Israeli COVID variant found, has infected hundreds, doesn’t challenge vaccines

Local variant has spread across a large stretch of country, but is thought unlikely to affect vaccine effectiveness or make virus more contagious or dangerous

Nathan Jeffay is The Times of Israel's health and science correspondent

Shaare Zedek hospital team members wearing safety gear as they work in the coronavirus ward in Jerusalem on January 19, 2021. (Yonatan Sindel/Flash90)
Shaare Zedek hospital team members wearing safety gear as they work in the coronavirus ward in Jerusalem on January 19, 2021. (Yonatan Sindel/Flash90)

Scientists have discovered an Israeli coronavirus variant, and believe there are hundreds of cases of the mutation in the north, south and center of the country — but they don’t believe it poses a challenge to vaccine effectiveness.

The variant has so far been confirmed in around 180 patients, from Haifa in the north to Beersheba in the south, but as the sequencing necessary for identifying it only takes place in samples from a minority of patients, it is believed that numerous other cases exist.

The variant’s defining characteristic is a change of four amino acids in a location of the spike protein called 681. It was first discovered in July, but was only documented now, according to a Health Ministry statement.

“It’s clear from the changes we saw that there’s something quite unique to Israel, which is why it is believed to have started in Israel,” Prof. Michal Linial, a member of the team that analyzed it for the ministry, told The Times of Israel.

Medical workers test Israelis at a drive-through coronavirus testing site in Safed on February 1, 2021. (David Cohen/Flash90)

She said that other countries have seen variants with changes in this location, but none with the particular pattern researchers identified. And she said it’s a foregone conclusion that it will keep developing.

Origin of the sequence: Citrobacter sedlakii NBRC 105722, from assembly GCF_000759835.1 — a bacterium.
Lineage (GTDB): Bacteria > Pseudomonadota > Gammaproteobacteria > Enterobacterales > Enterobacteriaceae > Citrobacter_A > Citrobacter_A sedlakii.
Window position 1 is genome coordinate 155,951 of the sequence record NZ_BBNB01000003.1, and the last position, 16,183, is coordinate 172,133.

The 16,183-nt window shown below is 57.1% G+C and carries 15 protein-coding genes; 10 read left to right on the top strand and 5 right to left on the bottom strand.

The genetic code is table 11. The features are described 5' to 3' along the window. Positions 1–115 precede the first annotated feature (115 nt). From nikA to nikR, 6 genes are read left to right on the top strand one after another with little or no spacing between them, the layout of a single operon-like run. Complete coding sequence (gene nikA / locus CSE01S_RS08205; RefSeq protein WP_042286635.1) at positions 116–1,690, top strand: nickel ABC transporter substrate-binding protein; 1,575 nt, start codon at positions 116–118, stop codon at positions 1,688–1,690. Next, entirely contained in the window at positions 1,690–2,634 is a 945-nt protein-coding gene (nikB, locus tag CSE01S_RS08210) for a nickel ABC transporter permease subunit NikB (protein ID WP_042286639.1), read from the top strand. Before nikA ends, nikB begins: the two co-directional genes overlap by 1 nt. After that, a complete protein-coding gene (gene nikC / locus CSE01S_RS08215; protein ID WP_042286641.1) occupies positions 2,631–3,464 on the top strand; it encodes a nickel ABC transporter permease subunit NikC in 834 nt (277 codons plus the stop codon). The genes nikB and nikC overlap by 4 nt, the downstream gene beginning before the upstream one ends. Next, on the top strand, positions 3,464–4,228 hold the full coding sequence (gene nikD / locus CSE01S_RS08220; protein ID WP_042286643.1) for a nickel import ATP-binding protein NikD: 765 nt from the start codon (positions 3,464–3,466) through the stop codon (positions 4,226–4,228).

“I can promise it will mutate further,” stated Linial, a Hebrew University biochemist.

Nevertheless, the Health Ministry has released a statement stressing that the variant is “of no clinical or epidemiological significance,” and Linial said she believes there is no need for concern.

“We’re pretty sure it will not impact the effectiveness of vaccination,” Linial said. “The mutation is at an important site in the virus, but it doesn’t actually give the virus any added benefit.”

Hebrew University biologist Michal Linial (courtesy of Michal Linial)

She elaborated: “It doesn’t seem to be more contagious, more spreadable or have any added severity. It’s important to follow the variant, but it doesn’t seem to have severe functionality or virology.”

This is also likely to be true for any future mutations that emerge from it, she added.

That being the case, Linial doesn’t expect the variant to spread wildly in Israel, as it is less transmissible than the British variant, which now accounts for some 90 percent of Israel’s COVID cases.

“When there is someone stronger, they are like the bully in high school who has control, and the British variant is like this,” she said.

Linial said that the variant was sequenced at Sheba Medical Center and she was part of the analysis team.

“Since the UK mutation became so widespread, in Israel, like many other places in the world, we started to do much more sequencing. This is good, as if you don’t sequence you’ll never know about any mutation. And because sequencing has been so scaled up, labs saw this variant.”

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